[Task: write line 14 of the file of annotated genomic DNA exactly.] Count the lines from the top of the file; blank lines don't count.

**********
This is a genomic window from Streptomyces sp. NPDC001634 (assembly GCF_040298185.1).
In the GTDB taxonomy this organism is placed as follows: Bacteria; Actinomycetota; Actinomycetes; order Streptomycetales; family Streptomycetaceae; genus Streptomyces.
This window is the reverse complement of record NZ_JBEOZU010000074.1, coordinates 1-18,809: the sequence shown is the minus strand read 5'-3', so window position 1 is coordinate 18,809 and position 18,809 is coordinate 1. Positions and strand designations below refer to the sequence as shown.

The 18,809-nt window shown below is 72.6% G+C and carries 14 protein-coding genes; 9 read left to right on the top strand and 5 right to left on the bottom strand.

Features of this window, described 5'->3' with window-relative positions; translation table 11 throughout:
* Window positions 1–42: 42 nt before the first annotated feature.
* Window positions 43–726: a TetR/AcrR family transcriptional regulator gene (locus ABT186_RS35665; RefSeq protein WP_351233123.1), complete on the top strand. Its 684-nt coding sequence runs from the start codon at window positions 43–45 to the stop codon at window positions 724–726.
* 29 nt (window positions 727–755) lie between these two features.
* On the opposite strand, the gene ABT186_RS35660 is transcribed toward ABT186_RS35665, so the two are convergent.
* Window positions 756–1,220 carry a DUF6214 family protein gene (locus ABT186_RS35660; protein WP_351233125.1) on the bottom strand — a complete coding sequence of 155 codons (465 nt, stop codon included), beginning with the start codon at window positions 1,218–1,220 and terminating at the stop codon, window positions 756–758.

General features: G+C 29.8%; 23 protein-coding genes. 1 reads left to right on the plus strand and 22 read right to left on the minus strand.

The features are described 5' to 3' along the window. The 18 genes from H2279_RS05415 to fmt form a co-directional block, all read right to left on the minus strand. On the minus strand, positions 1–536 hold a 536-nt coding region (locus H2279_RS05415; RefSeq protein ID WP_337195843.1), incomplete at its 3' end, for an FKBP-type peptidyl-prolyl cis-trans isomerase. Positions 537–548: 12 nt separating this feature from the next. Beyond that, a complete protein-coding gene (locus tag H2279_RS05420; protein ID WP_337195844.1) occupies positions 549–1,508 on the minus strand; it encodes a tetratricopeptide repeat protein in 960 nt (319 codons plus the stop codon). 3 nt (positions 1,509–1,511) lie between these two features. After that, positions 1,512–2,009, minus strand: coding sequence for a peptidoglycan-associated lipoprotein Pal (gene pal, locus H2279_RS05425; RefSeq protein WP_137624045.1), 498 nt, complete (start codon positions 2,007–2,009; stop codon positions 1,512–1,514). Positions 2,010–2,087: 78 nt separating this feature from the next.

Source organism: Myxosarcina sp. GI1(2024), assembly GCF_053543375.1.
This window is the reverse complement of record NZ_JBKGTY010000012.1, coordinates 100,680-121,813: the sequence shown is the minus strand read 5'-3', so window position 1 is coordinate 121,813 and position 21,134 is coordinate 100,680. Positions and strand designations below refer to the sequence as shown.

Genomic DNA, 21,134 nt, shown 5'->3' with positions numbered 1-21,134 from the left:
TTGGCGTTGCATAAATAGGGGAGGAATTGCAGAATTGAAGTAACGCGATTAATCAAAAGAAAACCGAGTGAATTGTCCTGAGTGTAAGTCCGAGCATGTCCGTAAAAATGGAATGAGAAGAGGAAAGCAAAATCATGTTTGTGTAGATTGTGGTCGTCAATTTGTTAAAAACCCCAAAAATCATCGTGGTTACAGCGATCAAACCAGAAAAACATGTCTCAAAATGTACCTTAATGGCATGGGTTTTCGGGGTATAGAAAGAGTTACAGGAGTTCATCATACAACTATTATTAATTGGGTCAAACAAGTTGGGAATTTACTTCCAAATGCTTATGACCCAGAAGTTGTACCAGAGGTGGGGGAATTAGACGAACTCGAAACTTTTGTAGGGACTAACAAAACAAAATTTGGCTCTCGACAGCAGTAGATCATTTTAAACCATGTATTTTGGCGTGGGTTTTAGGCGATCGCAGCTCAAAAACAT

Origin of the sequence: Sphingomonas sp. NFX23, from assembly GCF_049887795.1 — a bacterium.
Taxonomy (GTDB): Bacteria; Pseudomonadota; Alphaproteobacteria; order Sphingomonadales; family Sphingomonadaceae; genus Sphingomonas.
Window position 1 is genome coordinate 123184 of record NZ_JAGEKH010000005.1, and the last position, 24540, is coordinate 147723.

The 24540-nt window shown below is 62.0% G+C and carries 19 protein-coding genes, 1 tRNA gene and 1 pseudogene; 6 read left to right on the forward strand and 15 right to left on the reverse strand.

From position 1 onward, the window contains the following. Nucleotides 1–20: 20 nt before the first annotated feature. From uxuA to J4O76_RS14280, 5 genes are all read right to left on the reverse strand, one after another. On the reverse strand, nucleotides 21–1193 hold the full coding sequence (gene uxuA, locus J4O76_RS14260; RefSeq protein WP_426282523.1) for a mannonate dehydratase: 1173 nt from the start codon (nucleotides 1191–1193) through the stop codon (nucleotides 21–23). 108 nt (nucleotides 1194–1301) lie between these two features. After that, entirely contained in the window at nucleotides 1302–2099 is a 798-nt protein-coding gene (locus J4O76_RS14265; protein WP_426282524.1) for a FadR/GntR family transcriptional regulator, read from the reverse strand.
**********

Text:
This window is the reverse complement of record NZ_JBKGTY010000012.1, coordinates 100,680-121,813: the sequence shown is the minus strand read 5'-3', so window position 1 is coordinate 121,813 and position 21,134 is coordinate 100,680. Positions and strand designations below refer to the sequence as shown.